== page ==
511 of 573 people found the following review helpful
The life and dying of a decent man,
This review is from: The Last Lecture (Hardcover)
UPDATE: Randy Pausch passed away on Friday, 25 July 2008. R.I.P.
At one point in my life, I spent a couple of years as a hospital chaplain, ministering pretty regularly to folks who were dying. I discovered one thing: generally people died as they had lived. How a person approaches his or her dying reveals a great deal about the values, character traits, dispositions, and attitudes with which they navigated the business of living.
What comes through clearly in Randy Pausch's little book is that he's a guy who's incredibly decent and loving. He writes warmly of his childhood and his parents; he assures us that he's achieved just about every goal he dreamed of as a youth; he appears to be a good and dedicated teacher; he loves his wife and kids; and even when he assures us that he, like everyone else, has personality issues that need working on--he is, he tells us, a "recovering jerk"--his admitted foibles seem pretty tame. Pausch is Joe Everyperson.
I think that's the value of his Last Lecture. Pausch clearly isn't of a philosophical bent of mind. If you pick up his book looking for profound existential discussions about human frailty and mortality (as, I confess, I did), you're not going to find them. I've no doubt that, since the onslaught of his illness, he and his wife Jai have endured despairing dark nights of the soul, paralyzing bouts of panic, and heart-pounding rage against the dying of the light. But except for very rare intimations, Pausch draws a veil over such episodes, and instead offers a mixture of autobiographical reflections and homespun tips on making the most of life (such as managing time, re-thinking priorities, and learning to listen to others). As he tells us, his final lecture to us is about life more than death.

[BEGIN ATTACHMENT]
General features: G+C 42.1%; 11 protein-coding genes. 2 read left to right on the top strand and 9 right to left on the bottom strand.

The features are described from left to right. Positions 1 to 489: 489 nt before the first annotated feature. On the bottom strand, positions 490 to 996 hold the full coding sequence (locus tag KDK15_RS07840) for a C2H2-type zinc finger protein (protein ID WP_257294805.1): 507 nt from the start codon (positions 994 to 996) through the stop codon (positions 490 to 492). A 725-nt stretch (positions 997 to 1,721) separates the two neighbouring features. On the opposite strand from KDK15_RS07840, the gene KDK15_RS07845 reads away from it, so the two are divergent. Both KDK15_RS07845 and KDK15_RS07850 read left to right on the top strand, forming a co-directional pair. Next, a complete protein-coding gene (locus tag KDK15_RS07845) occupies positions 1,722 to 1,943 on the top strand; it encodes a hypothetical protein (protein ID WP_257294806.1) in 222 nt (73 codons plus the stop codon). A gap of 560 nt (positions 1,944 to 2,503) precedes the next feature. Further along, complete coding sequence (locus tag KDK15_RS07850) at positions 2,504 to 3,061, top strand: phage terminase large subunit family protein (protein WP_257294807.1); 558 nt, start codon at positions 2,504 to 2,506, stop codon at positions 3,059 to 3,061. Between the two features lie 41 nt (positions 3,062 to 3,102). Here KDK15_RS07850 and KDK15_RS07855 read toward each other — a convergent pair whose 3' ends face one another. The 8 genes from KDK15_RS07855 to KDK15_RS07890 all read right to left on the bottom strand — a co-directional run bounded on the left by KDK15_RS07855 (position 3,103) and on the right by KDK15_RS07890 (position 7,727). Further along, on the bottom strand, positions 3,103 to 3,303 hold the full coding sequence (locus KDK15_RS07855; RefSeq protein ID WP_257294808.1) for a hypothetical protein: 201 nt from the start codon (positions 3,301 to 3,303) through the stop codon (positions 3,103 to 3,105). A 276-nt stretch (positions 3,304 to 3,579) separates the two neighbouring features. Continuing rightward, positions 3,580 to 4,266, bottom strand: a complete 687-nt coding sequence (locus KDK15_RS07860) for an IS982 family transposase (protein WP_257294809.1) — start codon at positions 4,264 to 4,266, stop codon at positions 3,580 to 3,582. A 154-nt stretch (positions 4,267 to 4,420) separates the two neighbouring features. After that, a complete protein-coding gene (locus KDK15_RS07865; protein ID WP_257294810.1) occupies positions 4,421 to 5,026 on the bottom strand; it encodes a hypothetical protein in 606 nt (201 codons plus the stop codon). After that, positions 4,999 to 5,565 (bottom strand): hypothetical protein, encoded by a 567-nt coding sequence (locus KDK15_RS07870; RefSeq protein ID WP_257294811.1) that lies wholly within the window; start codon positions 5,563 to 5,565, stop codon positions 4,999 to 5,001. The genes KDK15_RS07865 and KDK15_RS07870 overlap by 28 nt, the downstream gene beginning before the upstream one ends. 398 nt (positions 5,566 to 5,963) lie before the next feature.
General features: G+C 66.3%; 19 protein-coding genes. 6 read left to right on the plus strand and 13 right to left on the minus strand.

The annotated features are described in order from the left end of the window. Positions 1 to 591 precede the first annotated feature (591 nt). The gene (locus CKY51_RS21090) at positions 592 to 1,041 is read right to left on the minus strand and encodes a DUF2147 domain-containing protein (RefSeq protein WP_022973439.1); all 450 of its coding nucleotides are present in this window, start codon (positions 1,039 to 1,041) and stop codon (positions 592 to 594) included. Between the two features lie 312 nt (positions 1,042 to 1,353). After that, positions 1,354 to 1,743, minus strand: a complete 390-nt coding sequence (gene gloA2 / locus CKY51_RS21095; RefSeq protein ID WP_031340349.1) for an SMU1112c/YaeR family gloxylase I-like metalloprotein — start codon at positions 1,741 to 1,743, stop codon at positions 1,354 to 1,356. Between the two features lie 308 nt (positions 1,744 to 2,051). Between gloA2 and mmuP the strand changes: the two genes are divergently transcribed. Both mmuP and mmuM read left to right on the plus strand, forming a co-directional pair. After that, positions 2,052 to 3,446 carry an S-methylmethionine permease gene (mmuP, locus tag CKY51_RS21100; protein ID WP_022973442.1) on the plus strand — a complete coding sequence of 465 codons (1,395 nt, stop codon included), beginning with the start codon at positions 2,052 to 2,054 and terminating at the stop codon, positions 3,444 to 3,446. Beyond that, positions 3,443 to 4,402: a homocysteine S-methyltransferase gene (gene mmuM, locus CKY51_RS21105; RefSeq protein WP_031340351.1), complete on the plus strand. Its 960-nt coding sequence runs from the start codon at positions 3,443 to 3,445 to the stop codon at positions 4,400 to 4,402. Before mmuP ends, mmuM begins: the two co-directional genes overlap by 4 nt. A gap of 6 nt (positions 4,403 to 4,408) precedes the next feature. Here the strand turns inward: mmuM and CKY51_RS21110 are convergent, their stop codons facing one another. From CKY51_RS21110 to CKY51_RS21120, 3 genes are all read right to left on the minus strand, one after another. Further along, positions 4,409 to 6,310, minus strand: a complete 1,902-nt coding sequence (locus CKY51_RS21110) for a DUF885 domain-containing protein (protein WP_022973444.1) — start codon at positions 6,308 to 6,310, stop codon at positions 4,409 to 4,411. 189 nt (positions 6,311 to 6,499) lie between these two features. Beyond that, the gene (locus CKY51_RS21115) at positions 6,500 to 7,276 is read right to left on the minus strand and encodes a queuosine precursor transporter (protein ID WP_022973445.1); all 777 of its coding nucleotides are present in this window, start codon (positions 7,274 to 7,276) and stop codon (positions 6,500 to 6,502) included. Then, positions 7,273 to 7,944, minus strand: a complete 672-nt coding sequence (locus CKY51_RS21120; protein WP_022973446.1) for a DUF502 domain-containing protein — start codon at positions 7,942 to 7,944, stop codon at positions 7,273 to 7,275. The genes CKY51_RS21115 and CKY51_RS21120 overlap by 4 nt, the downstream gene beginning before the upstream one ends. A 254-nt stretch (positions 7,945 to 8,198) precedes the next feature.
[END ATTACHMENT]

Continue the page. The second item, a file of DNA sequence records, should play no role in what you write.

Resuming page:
Pausch's ability to hang onto the everyday, to the ordinary aspects of life even as his own draws to an end, is both the book's strength and its weakness. It's a strength in that it spotlights human courage and compassion, and in this regard The Last Lecture is an inspirational success. But one also senses that Pausch's insistence on staying on the surface of things might suggest a deep resistance to the unsettling fact that the surface of things is inexorably slipping away from him. One can talk candidly about one's death without having come to terms with the reality of what one's saying.
I say this without any intent whatsoever of making a value judgment. Each of us copes with death the best we can, and I have no window into Pausch's soul. It's just that after reading (and rereading) his book, I don't really feel as if I've come to know him. Although The Last Lecture is the story of Randy Pausch's life and dying, I sometimes got the uncanny impression that he wasn't really in it. At the end of the book, I felt as if I'd gotten to know his wife, Jai, better than I knew Pausch.
But these reservations should be taken as they're intended: reflections, not necessarily criticisms, of a moving story about a man confronting the mystery all of us must face. Pausch's book, the chronicle of an ordinary man trying to die as decently as he lived, is well worth reading.
Sort: Oldest first | Newest first
Showing 1-2 of 2 posts in this discussion
Initial post: Apr 15, 2008 10:50:37 AM PDT
Carl R. Berner says:
Posted on Dec 19, 2008 12:01:43 PM PST
Denis Lila says:
Carl, you damn nutjob.
‹ Previous 1 Next ›